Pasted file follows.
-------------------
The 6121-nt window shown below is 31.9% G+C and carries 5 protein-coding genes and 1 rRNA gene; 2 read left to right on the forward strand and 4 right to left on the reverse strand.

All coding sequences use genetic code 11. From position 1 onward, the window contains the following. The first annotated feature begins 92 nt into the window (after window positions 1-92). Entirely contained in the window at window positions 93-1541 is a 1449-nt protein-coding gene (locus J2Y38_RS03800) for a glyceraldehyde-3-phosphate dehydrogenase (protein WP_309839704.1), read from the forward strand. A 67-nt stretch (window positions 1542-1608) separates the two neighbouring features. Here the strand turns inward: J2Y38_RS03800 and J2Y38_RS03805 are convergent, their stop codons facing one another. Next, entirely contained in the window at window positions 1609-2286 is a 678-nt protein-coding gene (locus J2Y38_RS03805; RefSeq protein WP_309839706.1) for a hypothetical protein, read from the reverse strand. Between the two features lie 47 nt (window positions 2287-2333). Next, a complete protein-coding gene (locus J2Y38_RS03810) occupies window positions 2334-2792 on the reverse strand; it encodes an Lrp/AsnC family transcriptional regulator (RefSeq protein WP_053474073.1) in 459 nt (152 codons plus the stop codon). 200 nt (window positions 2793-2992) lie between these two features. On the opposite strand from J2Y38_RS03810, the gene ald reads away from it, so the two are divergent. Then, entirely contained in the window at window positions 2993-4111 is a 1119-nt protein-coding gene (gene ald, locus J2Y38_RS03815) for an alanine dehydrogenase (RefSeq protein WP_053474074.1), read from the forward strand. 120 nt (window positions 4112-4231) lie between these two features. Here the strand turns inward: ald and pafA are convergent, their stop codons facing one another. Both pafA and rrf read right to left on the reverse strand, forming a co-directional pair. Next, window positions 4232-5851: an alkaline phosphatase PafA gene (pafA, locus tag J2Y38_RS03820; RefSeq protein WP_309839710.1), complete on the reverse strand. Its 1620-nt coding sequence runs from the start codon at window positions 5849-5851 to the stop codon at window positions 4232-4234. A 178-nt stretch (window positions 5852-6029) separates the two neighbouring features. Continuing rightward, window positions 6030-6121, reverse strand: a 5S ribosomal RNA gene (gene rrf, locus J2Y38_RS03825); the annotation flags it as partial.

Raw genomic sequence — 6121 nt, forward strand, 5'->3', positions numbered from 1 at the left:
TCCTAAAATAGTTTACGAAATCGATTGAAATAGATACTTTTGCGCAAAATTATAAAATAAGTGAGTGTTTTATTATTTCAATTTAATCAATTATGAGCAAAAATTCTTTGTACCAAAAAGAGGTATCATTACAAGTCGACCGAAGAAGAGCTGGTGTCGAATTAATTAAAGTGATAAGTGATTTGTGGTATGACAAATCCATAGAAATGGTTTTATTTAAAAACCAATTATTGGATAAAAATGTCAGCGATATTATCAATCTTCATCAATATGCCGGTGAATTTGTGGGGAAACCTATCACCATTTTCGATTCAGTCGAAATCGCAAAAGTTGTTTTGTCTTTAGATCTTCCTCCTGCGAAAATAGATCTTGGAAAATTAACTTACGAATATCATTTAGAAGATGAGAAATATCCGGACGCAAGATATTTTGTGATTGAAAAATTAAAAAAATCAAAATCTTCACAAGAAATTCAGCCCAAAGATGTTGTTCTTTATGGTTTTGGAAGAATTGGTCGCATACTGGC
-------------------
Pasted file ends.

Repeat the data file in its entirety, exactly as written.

The 6121-nt window shown below is 31.9% G+C and carries 5 protein-coding genes and 1 rRNA gene; 2 read left to right on the forward strand and 4 right to left on the reverse strand.

All coding sequences use genetic code 11. From position 1 onward, the window contains the following. The first annotated feature begins 92 nt into the window (after window positions 1-92). Entirely contained in the window at window positions 93-1541 is a 1449-nt protein-coding gene (locus J2Y38_RS03800) for a glyceraldehyde-3-phosphate dehydrogenase (protein WP_309839704.1), read from the forward strand. A 67-nt stretch (window positions 1542-1608) separates the two neighbouring features. Here the strand turns inward: J2Y38_RS03800 and J2Y38_RS03805 are convergent, their stop codons facing one another. Next, entirely contained in the window at window positions 1609-2286 is a 678-nt protein-coding gene (locus J2Y38_RS03805; RefSeq protein WP_309839706.1) for a hypothetical protein, read from the reverse strand. Between the two features lie 47 nt (window positions 2287-2333). Next, a complete protein-coding gene (locus J2Y38_RS03810) occupies window positions 2334-2792 on the reverse strand; it encodes an Lrp/AsnC family transcriptional regulator (RefSeq protein WP_053474073.1) in 459 nt (152 codons plus the stop codon). 200 nt (window positions 2793-2992) lie between these two features. On the opposite strand from J2Y38_RS03810, the gene ald reads away from it, so the two are divergent. Then, entirely contained in the window at window positions 2993-4111 is a 1119-nt protein-coding gene (gene ald, locus J2Y38_RS03815) for an alanine dehydrogenase (RefSeq protein WP_053474074.1), read from the forward strand. 120 nt (window positions 4112-4231) lie between these two features. Here the strand turns inward: ald and pafA are convergent, their stop codons facing one another. Both pafA and rrf read right to left on the reverse strand, forming a co-directional pair. Next, window positions 4232-5851: an alkaline phosphatase PafA gene (pafA, locus tag J2Y38_RS03820; RefSeq protein WP_309839710.1), complete on the reverse strand. Its 1620-nt coding sequence runs from the start codon at window positions 5849-5851 to the stop codon at window positions 4232-4234. A 178-nt stretch (window positions 5852-6029) separates the two neighbouring features. Continuing rightward, window positions 6030-6121, reverse strand: a 5S ribosomal RNA gene (gene rrf, locus J2Y38_RS03825); the annotation flags it as partial.

Raw genomic sequence — 6121 nt, forward strand, 5'->3', positions numbered from 1 at the left:
TCCTAAAATAGTTTACGAAATCGATTGAAATAGATACTTTTGCGCAAAATTATAAAATAAGTGAGTGTTTTATTATTTCAATTTAATCAATTATGAGCAAAAATTCTTTGTACCAAAAAGAGGTATCATTACAAGTCGACCGAAGAAGAGCTGGTGTCGAATTAATTAAAGTGATAAGTGATTTGTGGTATGACAAATCCATAGAAATGGTTTTATTTAAAAACCAATTATTGGATAAAAATGTCAGCGATATTATCAATCTTCATCAATATGCCGGTGAATTTGTGGGGAAACCTATCACCATTTTCGATTCAGTCGAAATCGCAAAAGTTGTTTTGTCTTTAGATCTTCCTCCTGCGAAAATAGATCTTGGAAAATTAACTTACGAATATCATTTAGAAGATGAGAAATATCCGGACGCAAGATATTTTGTGATTGAAAAATTAAAAAAATCAAAATCTTCACAAGAAATTCAGCCCAAAGATGTTGTTCTTTATGGTTTTGGAAGAATTGGTCGCATACTGGC